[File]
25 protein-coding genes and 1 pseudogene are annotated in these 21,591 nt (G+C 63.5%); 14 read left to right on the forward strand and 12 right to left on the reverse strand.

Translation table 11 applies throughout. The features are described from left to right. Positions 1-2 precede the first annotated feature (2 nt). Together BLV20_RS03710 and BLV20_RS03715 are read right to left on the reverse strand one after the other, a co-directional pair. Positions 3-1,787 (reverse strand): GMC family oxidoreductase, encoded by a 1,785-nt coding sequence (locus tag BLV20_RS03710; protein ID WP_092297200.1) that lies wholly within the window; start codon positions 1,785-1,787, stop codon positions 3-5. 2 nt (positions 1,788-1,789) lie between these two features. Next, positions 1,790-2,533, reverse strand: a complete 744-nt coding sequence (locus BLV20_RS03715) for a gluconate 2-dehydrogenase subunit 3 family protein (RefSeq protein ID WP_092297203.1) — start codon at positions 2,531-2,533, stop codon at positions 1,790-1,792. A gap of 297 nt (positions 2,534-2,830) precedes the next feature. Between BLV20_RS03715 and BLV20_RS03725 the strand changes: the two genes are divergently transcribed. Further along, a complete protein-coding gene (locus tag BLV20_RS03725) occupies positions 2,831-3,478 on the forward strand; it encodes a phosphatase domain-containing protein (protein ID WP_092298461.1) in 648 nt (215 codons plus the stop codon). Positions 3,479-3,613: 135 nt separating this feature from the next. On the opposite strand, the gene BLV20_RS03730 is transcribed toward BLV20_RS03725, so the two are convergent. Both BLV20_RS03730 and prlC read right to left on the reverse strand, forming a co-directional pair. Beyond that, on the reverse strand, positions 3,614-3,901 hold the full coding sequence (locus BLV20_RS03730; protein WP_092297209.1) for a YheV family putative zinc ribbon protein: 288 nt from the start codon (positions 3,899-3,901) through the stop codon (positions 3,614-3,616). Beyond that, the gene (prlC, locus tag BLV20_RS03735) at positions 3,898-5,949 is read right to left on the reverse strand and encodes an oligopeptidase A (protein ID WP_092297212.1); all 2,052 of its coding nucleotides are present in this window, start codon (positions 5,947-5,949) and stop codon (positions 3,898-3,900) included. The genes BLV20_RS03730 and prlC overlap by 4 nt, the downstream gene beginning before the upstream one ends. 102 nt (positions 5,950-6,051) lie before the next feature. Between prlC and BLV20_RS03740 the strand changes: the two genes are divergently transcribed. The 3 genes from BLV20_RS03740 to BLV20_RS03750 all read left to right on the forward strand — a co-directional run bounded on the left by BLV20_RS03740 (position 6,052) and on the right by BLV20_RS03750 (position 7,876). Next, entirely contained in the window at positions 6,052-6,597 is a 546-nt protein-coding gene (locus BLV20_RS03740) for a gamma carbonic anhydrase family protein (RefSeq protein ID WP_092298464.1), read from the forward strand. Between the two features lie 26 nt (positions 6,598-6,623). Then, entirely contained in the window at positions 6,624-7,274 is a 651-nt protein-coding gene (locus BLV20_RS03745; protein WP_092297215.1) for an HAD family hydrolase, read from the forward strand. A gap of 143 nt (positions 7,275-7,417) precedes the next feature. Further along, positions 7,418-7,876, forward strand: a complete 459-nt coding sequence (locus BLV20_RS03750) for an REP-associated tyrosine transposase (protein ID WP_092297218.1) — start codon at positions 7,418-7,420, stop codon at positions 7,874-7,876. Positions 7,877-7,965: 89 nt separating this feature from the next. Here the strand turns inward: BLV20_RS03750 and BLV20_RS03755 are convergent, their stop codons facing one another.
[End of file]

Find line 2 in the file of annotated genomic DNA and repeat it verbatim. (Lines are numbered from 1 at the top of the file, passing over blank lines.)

Translation table 11 applies throughout. The features are described from left to right. Positions 1-2 precede the first annotated feature (2 nt). Together BLV20_RS03710 and BLV20_RS03715 are read right to left on the reverse strand one after the other, a co-directional pair. Positions 3-1,787 (reverse strand): GMC family oxidoreductase, encoded by a 1,785-nt coding sequence (locus tag BLV20_RS03710; protein ID WP_092297200.1) that lies wholly within the window; start codon positions 1,785-1,787, stop codon positions 3-5. 2 nt (positions 1,788-1,789) lie between these two features. Next, positions 1,790-2,533, reverse strand: a complete 744-nt coding sequence (locus BLV20_RS03715) for a gluconate 2-dehydrogenase subunit 3 family protein (RefSeq protein ID WP_092297203.1) — start codon at positions 2,531-2,533, stop codon at positions 1,790-1,792. A gap of 297 nt (positions 2,534-2,830) precedes the next feature. Between BLV20_RS03715 and BLV20_RS03725 the strand changes: the two genes are divergently transcribed. Further along, a complete protein-coding gene (locus tag BLV20_RS03725) occupies positions 2,831-3,478 on the forward strand; it encodes a phosphatase domain-containing protein (protein ID WP_092298461.1) in 648 nt (215 codons plus the stop codon). Positions 3,479-3,613: 135 nt separating this feature from the next. On the opposite strand, the gene BLV20_RS03730 is transcribed toward BLV20_RS03725, so the two are convergent. Both BLV20_RS03730 and prlC read right to left on the reverse strand, forming a co-directional pair. Beyond that, on the reverse strand, positions 3,614-3,901 hold the full coding sequence (locus BLV20_RS03730; protein WP_092297209.1) for a YheV family putative zinc ribbon protein: 288 nt from the start codon (positions 3,899-3,901) through the stop codon (positions 3,614-3,616). Beyond that, the gene (prlC, locus tag BLV20_RS03735) at positions 3,898-5,949 is read right to left on the reverse strand and encodes an oligopeptidase A (protein ID WP_092297212.1); all 2,052 of its coding nucleotides are present in this window, start codon (positions 5,947-5,949) and stop codon (positions 3,898-3,900) included. The genes BLV20_RS03730 and prlC overlap by 4 nt, the downstream gene beginning before the upstream one ends. 102 nt (positions 5,950-6,051) lie before the next feature. Between prlC and BLV20_RS03740 the strand changes: the two genes are divergently transcribed. The 3 genes from BLV20_RS03740 to BLV20_RS03750 all read left to right on the forward strand — a co-directional run bounded on the left by BLV20_RS03740 (position 6,052) and on the right by BLV20_RS03750 (position 7,876). Next, entirely contained in the window at positions 6,052-6,597 is a 546-nt protein-coding gene (locus BLV20_RS03740) for a gamma carbonic anhydrase family protein (RefSeq protein ID WP_092298464.1), read from the forward strand. Between the two features lie 26 nt (positions 6,598-6,623). Then, entirely contained in the window at positions 6,624-7,274 is a 651-nt protein-coding gene (locus BLV20_RS03745; protein WP_092297215.1) for an HAD family hydrolase, read from the forward strand. A gap of 143 nt (positions 7,275-7,417) precedes the next feature. Further along, positions 7,418-7,876, forward strand: a complete 459-nt coding sequence (locus BLV20_RS03750) for an REP-associated tyrosine transposase (protein ID WP_092297218.1) — start codon at positions 7,418-7,420, stop codon at positions 7,874-7,876. Positions 7,877-7,965: 89 nt separating this feature from the next. Here the strand turns inward: BLV20_RS03750 and BLV20_RS03755 are convergent, their stop codons facing one another.